Antony and Cleopatra Test | Lesson Plans Mid-Book Test - Hard

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Mid-Book Test - Hard

Name: _________________________ Period: ___________________

This test consists of 5 short answer questions, 10 short essay questions, and 1 (of 3) essay topics.

Short Answer Questions

1. Antony says he will make who (or what) love him the next time he fights in Act 3, Scene 13?

2. What is the name of the man who accompanies Caesar in Act 3, Scene 8?

3. To where does Antony decide he must go in the beginning of the play?

4. Pompey tells Menas in Act 2, Scene 7, that his honor leads his what?

5. What does Cleopatra imagine Antony calls her at the end of the first act?

Short Essay Questions

1. How does Cleopatra envision her shaming in Rome if she is taken there as a captive?

2. Why does Octavius Caesar lament the absence of Mark Antony?

3. What causes Antony to flee the battle of Actium?

4. What is indicated by Cleopatra's refusal to come down to Antony in Act 4, Scene 15?

5. How does Caesar instruct Thyreus to win Cleopatra from Antony?

6. How does the course of the battle change in Act 4, Scene 10?

7. What effect on Antony's disposition does the desertion by Enobarbus have?

8. How does Antony behave towards his servants before the battle at Alexandria?

9. Why does Enobarbus say he will seek out a ditch in which he may die?

10. Why is it suggested by Agrippa that Mark Antony be married to Octavia?

Essay Topics

Essay Topic 1

Keeping in mind that a tragedy is a story of human action which, by the means of free will and fate, results in exceptional calamity and the death or disintegration of the life of an extraordinary man, analyze the relationship between the story of Antony and Cleopatra with the archetypal indications of tragedy in a well-thought-out essay. What indicates the story to be a tragedy? What is the significance of all the central elements of the story insofar as they relate to tragedy? In what does the play's tragedy specifically consist?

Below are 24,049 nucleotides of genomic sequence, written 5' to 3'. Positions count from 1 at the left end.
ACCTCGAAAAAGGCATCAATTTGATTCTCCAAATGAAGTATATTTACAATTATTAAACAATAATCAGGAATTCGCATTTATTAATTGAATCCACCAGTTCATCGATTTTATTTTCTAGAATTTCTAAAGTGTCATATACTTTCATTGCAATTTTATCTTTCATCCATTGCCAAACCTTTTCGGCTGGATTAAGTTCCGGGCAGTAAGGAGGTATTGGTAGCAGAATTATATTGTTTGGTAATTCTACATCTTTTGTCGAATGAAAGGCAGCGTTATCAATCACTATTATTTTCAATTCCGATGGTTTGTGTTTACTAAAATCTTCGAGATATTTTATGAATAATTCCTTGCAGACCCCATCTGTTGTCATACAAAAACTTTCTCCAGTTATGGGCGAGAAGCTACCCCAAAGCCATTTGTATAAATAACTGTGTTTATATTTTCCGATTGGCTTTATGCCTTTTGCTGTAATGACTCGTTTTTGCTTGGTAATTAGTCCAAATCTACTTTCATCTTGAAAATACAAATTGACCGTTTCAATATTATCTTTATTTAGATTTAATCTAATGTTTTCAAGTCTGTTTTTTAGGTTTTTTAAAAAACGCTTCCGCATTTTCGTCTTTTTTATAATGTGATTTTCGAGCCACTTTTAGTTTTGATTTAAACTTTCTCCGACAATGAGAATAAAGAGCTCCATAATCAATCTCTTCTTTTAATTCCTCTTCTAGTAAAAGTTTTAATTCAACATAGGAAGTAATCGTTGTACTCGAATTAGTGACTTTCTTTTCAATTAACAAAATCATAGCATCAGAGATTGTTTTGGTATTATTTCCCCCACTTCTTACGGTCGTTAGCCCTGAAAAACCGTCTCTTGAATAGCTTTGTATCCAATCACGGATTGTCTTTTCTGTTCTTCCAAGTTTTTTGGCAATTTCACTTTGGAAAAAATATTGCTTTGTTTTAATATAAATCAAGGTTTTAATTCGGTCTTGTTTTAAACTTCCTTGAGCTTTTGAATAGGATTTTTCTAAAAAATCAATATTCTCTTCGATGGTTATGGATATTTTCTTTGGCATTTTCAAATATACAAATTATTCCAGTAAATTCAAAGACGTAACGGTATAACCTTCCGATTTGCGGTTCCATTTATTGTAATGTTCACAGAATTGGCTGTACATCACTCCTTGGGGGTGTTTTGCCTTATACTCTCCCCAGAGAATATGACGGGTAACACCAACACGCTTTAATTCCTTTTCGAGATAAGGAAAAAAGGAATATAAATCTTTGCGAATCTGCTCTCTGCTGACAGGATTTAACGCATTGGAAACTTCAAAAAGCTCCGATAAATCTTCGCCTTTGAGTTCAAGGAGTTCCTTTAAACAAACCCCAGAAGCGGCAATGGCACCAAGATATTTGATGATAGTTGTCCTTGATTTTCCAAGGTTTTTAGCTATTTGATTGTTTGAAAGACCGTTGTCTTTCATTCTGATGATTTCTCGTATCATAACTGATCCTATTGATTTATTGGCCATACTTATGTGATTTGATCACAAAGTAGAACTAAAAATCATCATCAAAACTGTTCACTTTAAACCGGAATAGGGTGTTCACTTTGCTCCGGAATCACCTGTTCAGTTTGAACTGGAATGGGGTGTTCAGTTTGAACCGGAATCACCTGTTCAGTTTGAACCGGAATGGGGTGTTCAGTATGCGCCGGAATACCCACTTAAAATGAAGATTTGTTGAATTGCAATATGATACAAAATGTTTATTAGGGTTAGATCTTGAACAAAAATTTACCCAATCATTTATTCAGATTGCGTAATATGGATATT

Essay Topic 2

One of the most complicated characters in the play, despite the brevity of his appearance, is the Clown who delivers the deadly asps to Cleopatra in the final scene. Though his phrasing is somewhat veiled and ambiguous, a multitude of arguments can be made for any number of interpretations of his character's significance. In a very carefully constructed essay, analyze the Clown's words to Cleopatra and make an argument for some definite interpretation of his meaning. What are the referents for the people and conditions to which the Clown alludes? What is the significance of his commentaries insofar as they relate to the actions and characters of the play? Why have a clown deliver such a message?

Essay Topic 3

Throughout the play, Caesar uses many incidents and faults of others to his own advantage. Although not the philosophy promoted in the 18th century, this is nonetheless an evaluation of people and objects based on their utility, and thus a form of utilitarianism. Compose an analytical essay that evaluates Caesar's methods of evaluating others. In what ways does Caesar put to use other people, objects, incidents, situations, or human faults? Upon what basis does he reward or punish individuals? What is the moral significance of such a method of evaluation? What is problematic about using others as a means to one's own end?

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